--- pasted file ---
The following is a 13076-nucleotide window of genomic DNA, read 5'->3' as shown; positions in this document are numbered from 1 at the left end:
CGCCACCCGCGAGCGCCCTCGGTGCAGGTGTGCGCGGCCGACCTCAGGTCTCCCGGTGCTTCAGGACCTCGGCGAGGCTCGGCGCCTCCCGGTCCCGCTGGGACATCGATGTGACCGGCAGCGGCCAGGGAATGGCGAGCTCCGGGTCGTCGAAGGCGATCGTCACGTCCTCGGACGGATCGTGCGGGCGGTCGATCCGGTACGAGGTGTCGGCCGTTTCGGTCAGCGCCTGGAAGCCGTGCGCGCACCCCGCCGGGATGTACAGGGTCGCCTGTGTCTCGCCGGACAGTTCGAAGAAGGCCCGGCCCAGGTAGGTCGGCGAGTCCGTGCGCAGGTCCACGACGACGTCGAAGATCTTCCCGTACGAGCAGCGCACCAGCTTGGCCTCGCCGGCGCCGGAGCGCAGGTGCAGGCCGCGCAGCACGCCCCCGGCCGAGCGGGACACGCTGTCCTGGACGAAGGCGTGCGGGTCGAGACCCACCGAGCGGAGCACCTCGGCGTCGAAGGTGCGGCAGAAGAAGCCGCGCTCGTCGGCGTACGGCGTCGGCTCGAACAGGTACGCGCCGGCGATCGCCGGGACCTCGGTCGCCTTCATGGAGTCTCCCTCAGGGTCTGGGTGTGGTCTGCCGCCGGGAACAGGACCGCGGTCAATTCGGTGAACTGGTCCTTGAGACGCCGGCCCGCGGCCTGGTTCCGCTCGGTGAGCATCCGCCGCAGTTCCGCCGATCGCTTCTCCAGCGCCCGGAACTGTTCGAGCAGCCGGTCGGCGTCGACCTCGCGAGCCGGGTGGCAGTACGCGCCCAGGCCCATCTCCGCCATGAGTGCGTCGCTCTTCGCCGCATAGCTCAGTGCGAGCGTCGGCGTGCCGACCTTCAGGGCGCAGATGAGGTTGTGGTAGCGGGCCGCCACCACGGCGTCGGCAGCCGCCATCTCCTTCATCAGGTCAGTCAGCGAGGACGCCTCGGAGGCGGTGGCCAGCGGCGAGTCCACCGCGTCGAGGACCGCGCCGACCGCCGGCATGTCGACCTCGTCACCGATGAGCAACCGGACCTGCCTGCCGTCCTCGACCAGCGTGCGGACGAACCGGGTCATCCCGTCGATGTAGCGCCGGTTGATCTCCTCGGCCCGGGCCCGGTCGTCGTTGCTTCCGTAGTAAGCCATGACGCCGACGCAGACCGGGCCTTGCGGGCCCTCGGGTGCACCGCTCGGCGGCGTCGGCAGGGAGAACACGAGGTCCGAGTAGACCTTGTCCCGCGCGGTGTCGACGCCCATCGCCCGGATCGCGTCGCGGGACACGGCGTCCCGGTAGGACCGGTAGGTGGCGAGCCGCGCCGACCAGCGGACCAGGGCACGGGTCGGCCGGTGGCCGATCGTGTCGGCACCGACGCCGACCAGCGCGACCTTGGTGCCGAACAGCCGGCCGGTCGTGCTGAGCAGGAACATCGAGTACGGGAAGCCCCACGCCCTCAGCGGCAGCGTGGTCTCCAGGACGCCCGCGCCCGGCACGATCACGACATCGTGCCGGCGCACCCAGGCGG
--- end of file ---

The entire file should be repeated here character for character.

The following is a 13076-nucleotide window of genomic DNA, read 5'->3' as shown; positions in this document are numbered from 1 at the left end:
CGCCACCCGCGAGCGCCCTCGGTGCAGGTGTGCGCGGCCGACCTCAGGTCTCCCGGTGCTTCAGGACCTCGGCGAGGCTCGGCGCCTCCCGGTCCCGCTGGGACATCGATGTGACCGGCAGCGGCCAGGGAATGGCGAGCTCCGGGTCGTCGAAGGCGATCGTCACGTCCTCGGACGGATCGTGCGGGCGGTCGATCCGGTACGAGGTGTCGGCCGTTTCGGTCAGCGCCTGGAAGCCGTGCGCGCACCCCGCCGGGATGTACAGGGTCGCCTGTGTCTCGCCGGACAGTTCGAAGAAGGCCCGGCCCAGGTAGGTCGGCGAGTCCGTGCGCAGGTCCACGACGACGTCGAAGATCTTCCCGTACGAGCAGCGCACCAGCTTGGCCTCGCCGGCGCCGGAGCGCAGGTGCAGGCCGCGCAGCACGCCCCCGGCCGAGCGGGACACGCTGTCCTGGACGAAGGCGTGCGGGTCGAGACCCACCGAGCGGAGCACCTCGGCGTCGAAGGTGCGGCAGAAGAAGCCGCGCTCGTCGGCGTACGGCGTCGGCTCGAACAGGTACGCGCCGGCGATCGCCGGGACCTCGGTCGCCTTCATGGAGTCTCCCTCAGGGTCTGGGTGTGGTCTGCCGCCGGGAACAGGACCGCGGTCAATTCGGTGAACTGGTCCTTGAGACGCCGGCCCGCGGCCTGGTTCCGCTCGGTGAGCATCCGCCGCAGTTCCGCCGATCGCTTCTCCAGCGCCCGGAACTGTTCGAGCAGCCGGTCGGCGTCGACCTCGCGAGCCGGGTGGCAGTACGCGCCCAGGCCCATCTCCGCCATGAGTGCGTCGCTCTTCGCCGCATAGCTCAGTGCGAGCGTCGGCGTGCCGACCTTCAGGGCGCAGATGAGGTTGTGGTAGCGGGCCGCCACCACGGCGTCGGCAGCCGCCATCTCCTTCATCAGGTCAGTCAGCGAGGACGCCTCGGAGGCGGTGGCCAGCGGCGAGTCCACCGCGTCGAGGACCGCGCCGACCGCCGGCATGTCGACCTCGTCACCGATGAGCAACCGGACCTGCCTGCCGTCCTCGACCAGCGTGCGGACGAACCGGGTCATCCCGTCGATGTAGCGCCGGTTGATCTCCTCGGCCCGGGCCCGGTCGTCGTTGCTTCCGTAGTAAGCCATGACGCCGACGCAGACCGGGCCTTGCGGGCCCTCGGGTGCACCGCTCGGCGGCGTCGGCAGGGAGAACACGAGGTCCGAGTAGACCTTGTCCCGCGCGGTGTCGACGCCCATCGCCCGGATCGCGTCGCGGGACACGGCGTCCCGGTAGGACCGGTAGGTGGCGAGCCGCGCCGACCAGCGGACCAGGGCACGGGTCGGCCGGTGGCCGATCGTGTCGGCACCGACGCCGACCAGCGCGACCTTGGTGCCGAACAGCCGGCCGGTCGTGCTGAGCAGGAACATCGAGTACGGGAAGCCCCACGCCCTCAGCGGCAGCGTGGTCTCCAGGACGCCCGCGCCCGGCACGATCACGACATCGTGCCGGCGCACCCAGGCGG